Black Daddy Defined?

Black Daddy Defined?

Friday morning, someone in my twitter stream retweeted a blog post which was written in reaction to a post which has since been taken down. I read it and was all set to comment, but my comment was a little long and I didn’t want to hijack the post by putting up a somewhat lengthy commentary so I thought I’d post up here. Let me preface this post with this…I’ve grown up in and worked now, all my adult life, in a business in which I have often been one of only  a few black people. I remember going to the Emmy’s with my family when I was still in high school and looking around and seeing only two or three other black folk; forget about seeing other black families. Being around people who have a different cultural perspective than my own is nothing new to me and, given my educational background, I tend to look at things more from a psychological and anthropological bent when I see acts that people often fly off the handle and throw the race card at. In other words, I process head first then heart…generally. I guess what I’m trying to say is that my feathers aren’t easily ruffled when it comes to dealing with ignorance, especially when I’ve often found myself having to be the “spokesman for the black American experience” when major things go down. Man, did those months dealing with folks during the OJ case (both of them) grate on me! But I digress. On to the purpose of this post.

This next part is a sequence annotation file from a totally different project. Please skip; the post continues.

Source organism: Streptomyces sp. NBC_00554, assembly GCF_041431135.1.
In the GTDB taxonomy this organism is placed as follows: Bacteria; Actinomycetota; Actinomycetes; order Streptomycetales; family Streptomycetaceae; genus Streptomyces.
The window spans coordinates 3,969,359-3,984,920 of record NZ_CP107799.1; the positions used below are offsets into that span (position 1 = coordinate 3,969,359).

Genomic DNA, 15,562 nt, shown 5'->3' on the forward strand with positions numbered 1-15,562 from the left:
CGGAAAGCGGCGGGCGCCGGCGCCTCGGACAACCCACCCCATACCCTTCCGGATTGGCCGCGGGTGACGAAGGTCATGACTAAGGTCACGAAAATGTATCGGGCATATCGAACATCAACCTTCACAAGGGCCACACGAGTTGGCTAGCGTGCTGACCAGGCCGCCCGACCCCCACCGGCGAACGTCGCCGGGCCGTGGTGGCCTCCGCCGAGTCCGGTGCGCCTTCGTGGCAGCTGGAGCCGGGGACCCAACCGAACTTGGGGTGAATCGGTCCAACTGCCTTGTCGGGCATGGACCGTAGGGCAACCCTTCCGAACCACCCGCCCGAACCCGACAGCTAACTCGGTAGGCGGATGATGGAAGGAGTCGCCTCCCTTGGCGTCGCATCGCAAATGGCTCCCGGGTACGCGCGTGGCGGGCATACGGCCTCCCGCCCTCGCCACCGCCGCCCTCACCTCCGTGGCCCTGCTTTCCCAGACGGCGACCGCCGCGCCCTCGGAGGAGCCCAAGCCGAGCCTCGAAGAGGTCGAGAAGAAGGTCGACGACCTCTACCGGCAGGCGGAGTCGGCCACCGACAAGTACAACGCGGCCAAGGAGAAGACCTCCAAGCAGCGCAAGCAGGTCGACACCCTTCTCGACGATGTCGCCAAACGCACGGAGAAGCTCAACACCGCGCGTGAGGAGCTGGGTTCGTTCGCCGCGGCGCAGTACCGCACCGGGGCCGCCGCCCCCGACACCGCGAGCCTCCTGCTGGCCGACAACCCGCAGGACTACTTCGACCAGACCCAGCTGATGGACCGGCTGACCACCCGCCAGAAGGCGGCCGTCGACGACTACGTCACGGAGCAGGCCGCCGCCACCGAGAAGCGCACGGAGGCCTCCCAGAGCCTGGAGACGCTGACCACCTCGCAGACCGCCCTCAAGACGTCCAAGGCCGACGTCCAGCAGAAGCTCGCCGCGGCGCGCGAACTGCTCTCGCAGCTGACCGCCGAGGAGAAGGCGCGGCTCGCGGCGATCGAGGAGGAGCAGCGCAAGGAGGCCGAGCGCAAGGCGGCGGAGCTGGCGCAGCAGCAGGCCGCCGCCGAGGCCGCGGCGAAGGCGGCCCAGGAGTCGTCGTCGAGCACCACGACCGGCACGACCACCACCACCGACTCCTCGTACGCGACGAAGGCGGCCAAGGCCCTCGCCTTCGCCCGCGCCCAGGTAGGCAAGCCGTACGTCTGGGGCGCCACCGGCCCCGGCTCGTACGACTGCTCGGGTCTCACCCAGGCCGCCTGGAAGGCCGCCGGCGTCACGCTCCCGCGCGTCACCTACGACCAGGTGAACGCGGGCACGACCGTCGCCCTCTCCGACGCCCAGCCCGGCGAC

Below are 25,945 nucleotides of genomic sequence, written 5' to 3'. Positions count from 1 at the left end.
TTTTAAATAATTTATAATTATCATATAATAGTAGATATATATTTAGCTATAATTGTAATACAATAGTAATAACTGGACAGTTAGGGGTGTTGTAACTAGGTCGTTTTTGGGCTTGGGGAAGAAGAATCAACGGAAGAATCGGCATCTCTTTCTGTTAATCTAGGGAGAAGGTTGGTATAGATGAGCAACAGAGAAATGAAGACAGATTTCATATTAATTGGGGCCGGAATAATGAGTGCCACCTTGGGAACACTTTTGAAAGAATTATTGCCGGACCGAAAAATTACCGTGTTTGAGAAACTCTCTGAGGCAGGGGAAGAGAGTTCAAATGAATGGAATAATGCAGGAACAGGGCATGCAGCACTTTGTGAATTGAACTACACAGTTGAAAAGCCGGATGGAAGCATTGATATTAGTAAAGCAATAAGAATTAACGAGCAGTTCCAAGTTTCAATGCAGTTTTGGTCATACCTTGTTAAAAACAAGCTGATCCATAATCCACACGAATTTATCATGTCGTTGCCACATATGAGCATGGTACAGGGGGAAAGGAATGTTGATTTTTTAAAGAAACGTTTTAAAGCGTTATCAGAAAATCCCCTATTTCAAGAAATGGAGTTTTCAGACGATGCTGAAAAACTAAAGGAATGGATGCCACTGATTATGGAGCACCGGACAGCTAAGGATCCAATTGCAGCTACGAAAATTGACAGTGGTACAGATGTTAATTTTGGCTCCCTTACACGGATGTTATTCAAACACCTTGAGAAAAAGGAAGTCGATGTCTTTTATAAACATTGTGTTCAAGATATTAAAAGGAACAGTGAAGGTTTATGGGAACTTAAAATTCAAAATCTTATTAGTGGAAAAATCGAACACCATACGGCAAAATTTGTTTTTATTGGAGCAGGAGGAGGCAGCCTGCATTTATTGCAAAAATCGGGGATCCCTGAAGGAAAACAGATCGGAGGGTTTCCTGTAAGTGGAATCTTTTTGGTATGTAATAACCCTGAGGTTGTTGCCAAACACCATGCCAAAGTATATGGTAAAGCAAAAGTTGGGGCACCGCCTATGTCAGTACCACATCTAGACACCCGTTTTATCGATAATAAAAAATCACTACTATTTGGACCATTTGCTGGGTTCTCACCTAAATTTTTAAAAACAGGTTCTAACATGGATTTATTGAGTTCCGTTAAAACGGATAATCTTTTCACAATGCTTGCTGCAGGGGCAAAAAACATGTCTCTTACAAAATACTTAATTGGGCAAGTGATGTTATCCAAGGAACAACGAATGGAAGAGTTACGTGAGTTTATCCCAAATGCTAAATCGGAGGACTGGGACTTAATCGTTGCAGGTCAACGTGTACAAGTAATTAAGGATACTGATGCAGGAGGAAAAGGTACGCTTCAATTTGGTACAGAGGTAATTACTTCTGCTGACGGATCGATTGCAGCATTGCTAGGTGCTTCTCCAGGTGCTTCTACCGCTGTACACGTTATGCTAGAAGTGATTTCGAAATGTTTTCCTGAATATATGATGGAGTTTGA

I’m going to do the rarely seen, double quote here and quote the post which pointed me to the original post since that one was taken down before I could write my post, or take a screenshot:

Witness this blog post, written by a mom who got all freaked out when her son struck up an afternoon playground friendship with the son of a man she surmised was a “gang member”:

“How did you KNOW he was a gang member?” I can hear you asking from behind your computer monitor. I’ll admit, I’m not exactly up on my “Signs Your Child’s Friend’s Dad Is A Gang Member” literature. Let’s just say it seemed likely. There was the prison number tattooed on his neck, for example. And the cryptic, graffiti-like tattoos all over his arms. And the white tank top. And the baggy jeans. And the bandana. And the unlaced shoes. And the baseball cap worn sideways. If he wasn’t a gang member, he definitely wanted people to think he was.